The new regulations adopted by the European Parliament include intermediate emissions reduction targets of 55 per cent for cars and 50 per cent for vans by 2030. Other measures are also called for, such as the implementation of a methodology for assessing and reporting data on CO2 emissions, the monitoring of the gap between emission limit values and real-world fuel consumption, and the adaptation of the zero- and low-emission vehicles incentive to meet expected sales trends. The regulation is part of the EU’s ‘Fit for 55’ package and aims to help achieve the bloc’s 2030 and 2050 climate objectives, while also stimulating innovation in zero-emission technologies.
New Rules Set to Change the Landscape
The EP legislation sets the course for new passenger cars and light commercial vehicles to have zero CO2 emissions by 2035. By then, the Commission will also present the methodology to evaluate and report data on CO2 emissions throughout the entire life cycle of cars and vans sold on the EU market. A year later, by December 2026, the Commission will be able to monitor the gap between emission limits and real-world fuel and energy consumption, and propose appropriate follow-up measures if certain manufacturers fall short.
Manufacturers who produce small volumes of vehicles per year (1,000 to 10,000 new cars or 1,000 to 22,000 new vans) may be granted derogation until the end of 2035. Those who register fewer than 1,000 new vehicles per year will remain exempt. The existing incentive mechanism for zero- and low-emission vehicles (ZLEV) will be modified to reflect expected sales trends. From 2025 to 2029, the ZLEV benchmark will be set at 25 per cent for the sales of new cars and 17 per cent for new vans. From 2030 onwards, the incentive will be eliminated.
Starting at the end of 2025 and every two years thereafter, the Commission will publish a report evaluating progress towards zero-emission road mobility. According to Rapporteur Jan Huitema, this regulation will promote the production of zero- and low-emission vehicles. The ambitious revised targets for 2030 and the zero-emission target for 2035 will be crucial in achieving climate neutrality by 2050. These target figures will provide clarity for the car industry, stimulate innovation and investments for car manufacturers, and make sustainable driving more accessible to everyone. Following the final vote in the plenary, the text will need to be formally endorsed by the Council before being published in the EU Official Journal shortly afterwards.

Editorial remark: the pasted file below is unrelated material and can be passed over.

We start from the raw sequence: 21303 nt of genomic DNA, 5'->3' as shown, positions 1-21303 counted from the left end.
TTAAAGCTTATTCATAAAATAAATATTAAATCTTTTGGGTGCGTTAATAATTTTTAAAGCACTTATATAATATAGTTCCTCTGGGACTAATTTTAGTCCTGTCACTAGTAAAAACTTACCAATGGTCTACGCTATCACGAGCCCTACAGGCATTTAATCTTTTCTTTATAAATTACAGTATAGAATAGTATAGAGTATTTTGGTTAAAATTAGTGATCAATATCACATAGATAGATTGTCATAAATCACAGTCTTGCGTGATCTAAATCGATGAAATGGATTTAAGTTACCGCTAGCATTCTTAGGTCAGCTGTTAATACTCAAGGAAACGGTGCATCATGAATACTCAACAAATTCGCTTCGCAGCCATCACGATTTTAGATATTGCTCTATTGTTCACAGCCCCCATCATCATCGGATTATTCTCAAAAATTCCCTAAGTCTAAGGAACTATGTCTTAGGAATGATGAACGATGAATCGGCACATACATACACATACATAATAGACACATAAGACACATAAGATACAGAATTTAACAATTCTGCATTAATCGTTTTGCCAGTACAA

In 2021, the Commission proposed the revision of CO2 emission performance standards for new passenger cars and light commercial vehicles as part of the ‘Fit for 55’ package. The proposal aims to contribute to the EU’s 2030 and 2050 climate goals, provide benefits to citizens, and encourage innovation in zero-emission technologies.
The Evolution of the EU’s Roadmap to EVs
The EU Emissions Trading System (ETS) is a cap-and-trade system designed to reduce greenhouse gas emissions. The ETS applies to various sectors, including aviation and energy. In 2021, the EU expanded the ETS to cover the maritime sector and is planning to include road transport in the future as well.
As part of the broader objective of achieving climate neutrality by 2050, the European Union has been actively working to promote the adoption of electric vehicles. CO2 emissions standards for new cars and vans have been introduced to reduce greenhouse gas emissions from transportation. These standards are periodically revised to align with the EU’s climate goals.
To facilitate the transition to electric vehicles, the EU has also put in place regulations to ensure that sufficient charging infrastructure is available. The EU Alternative Fuels Infrastructure Directive, adopted in 2014, requires EU member states to set targets for the instalment of electric vehicle charging stations, and infrastructure for other alternative fuels, such as hydrogen and natural gas.
As electric vehicles rely on batteries, the EU has taken steps to support the production of batteries within its borders to reduce its reliance on imports from other countries. In 2017, the European Commission launched the European Battery Alliance to promote the development of a competitive and sustainable battery industry in Europe. To further incentivise the adoption of electric vehicles, the EU offers financial support for research and innovation in the electric vehicle sector, as well as tax credits for the purchase of electric vehicles.
In 2021, the EU introduced new regulations on the sustainability of batteries, which aim to ensure that their production and disposal have a minimal environmental impact. The regulations require battery manufacturers to report on the sustainability of their production processes, and set minimum requirements for recycled materials in batteries.
Hungarian Battery Manufacturing Capacities to Contribute to Attainment of EU Climate Goals
Thanks to recent green field investment decisions by major foreign corporations, Hungary is set to become one of the leading countries in Europe in terms of electric car battery production. It was announced in 2022 that South Korean W-Scope will open its first European plant in Hungary, which will produce 1.2 billion square metres of separator film for electric car batteries annually. Production is expected to start in 2025. Most recently, Chinese CATL announced it would build a 7.3 billion euro battery plant in Debrecen, Hungary, the largest of its kind in Europe. Just two days ago, the Hajdú-Bihar County Government Office issued the environmental permit for the plant. The permit imposes strict obligations on the investor related to the protection of the soil, air and water, the authority said.